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City, nonprofit team up on small business loans

Spokane Mayor Nadine Woodward answers questions about city's response to the emerging COVID-19 crisis during a press conference on March 11, 2020, at Spokane City Hall. City leaders are starting to make budget cuts as a result of expected revenue shortfalls. (Colin Mulvany / The Spokesman-Review)

Though the need is expected to far exceed the capacity, the city of Spokane announced a new loan program Thursday for small businesses that fall into the “gaps” in federal and state assistance.

The program will provide loans from $10,000 to $25,000 to Spokane businesses that are otherwise profitable but struggling to make ends meet during the COVID-19 pandemic.

“There’s a huge need,” Mayor Nadine Woodward said.

The loans will carry a 5% interest rate and a 2% fee for businesses, which in order to qualify must have an active business license in Spokane, have had a profitable year in 2019 and have a credit score of at least 640.

The $500,000 in funding available to businesses comes from the nonprofit Craft3, which specializes in providing loans to small businesses – including several on North Monroe Street during the road’s reconstruction in 2018 – and will administer the new program. Officials expect the $500,000 will not last long.

The city invested $100,000 of its federal Community Development Block Grant money to lower the interest rate to 5%.

The amount each business qualifies for will depend on its need and its projected ability to repay the loan.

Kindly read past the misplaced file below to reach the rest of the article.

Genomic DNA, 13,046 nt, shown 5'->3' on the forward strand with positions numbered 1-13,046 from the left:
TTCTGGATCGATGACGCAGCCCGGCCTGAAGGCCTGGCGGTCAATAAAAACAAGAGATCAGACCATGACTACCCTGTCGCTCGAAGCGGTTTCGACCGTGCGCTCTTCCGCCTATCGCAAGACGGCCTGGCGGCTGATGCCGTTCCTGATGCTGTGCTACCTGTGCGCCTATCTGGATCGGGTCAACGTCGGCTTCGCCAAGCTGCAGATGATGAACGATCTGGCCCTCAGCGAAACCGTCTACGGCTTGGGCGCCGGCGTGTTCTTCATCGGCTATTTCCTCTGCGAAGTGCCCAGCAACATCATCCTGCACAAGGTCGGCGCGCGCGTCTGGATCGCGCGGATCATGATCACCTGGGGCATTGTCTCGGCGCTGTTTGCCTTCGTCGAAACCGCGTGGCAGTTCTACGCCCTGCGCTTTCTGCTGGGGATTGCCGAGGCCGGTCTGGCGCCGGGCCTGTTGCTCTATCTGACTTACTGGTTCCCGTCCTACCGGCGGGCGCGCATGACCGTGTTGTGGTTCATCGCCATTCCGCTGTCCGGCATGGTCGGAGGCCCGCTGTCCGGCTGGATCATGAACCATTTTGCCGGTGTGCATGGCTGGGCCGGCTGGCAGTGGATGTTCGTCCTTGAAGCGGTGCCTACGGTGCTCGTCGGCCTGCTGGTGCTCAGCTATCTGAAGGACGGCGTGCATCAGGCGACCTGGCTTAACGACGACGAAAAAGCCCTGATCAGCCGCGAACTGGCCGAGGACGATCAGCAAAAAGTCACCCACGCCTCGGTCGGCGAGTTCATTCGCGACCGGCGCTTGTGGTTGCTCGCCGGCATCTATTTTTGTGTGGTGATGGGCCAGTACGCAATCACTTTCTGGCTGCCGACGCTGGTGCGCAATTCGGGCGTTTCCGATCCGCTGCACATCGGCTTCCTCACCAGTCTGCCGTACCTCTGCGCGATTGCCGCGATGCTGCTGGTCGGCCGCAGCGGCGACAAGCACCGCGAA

The loans will be targeted at businesses with 50 or fewer employees, according to Tim Sigler, director of the city’s Community, Housing and Human Services department. There are no specific restrictions on how the funding can be spent, he said.

The minimum credit score of 640 is intended to leave the program open to businesses that may otherwise have challenges obtaining a loan.

“With larger (lending) institutions, the credit score would have to be much higher than that,” Sigler said.

The city expects the application period to be short, launching next week and potentially lasting a week or less. Applicants are asked to call the city’s new financial helpline at (509) 625-6650 for an initial screening. If it qualifies, a business will be directed to Craft3 to fill out an application.

Woodward said small businesses are having difficulty accessing resources, such as the Small Business Administration’s Paycheck Protection Program. On Thursday, that program ran out of funding, according to media reports.

“There is a gap that some of our small businesses are falling into,” Woodward said.

The Community, Housing and Human Services board approved the use of block grant funds to support the program. Pending approval from the Spokane City Council on Monday, it will begin taking applications next week.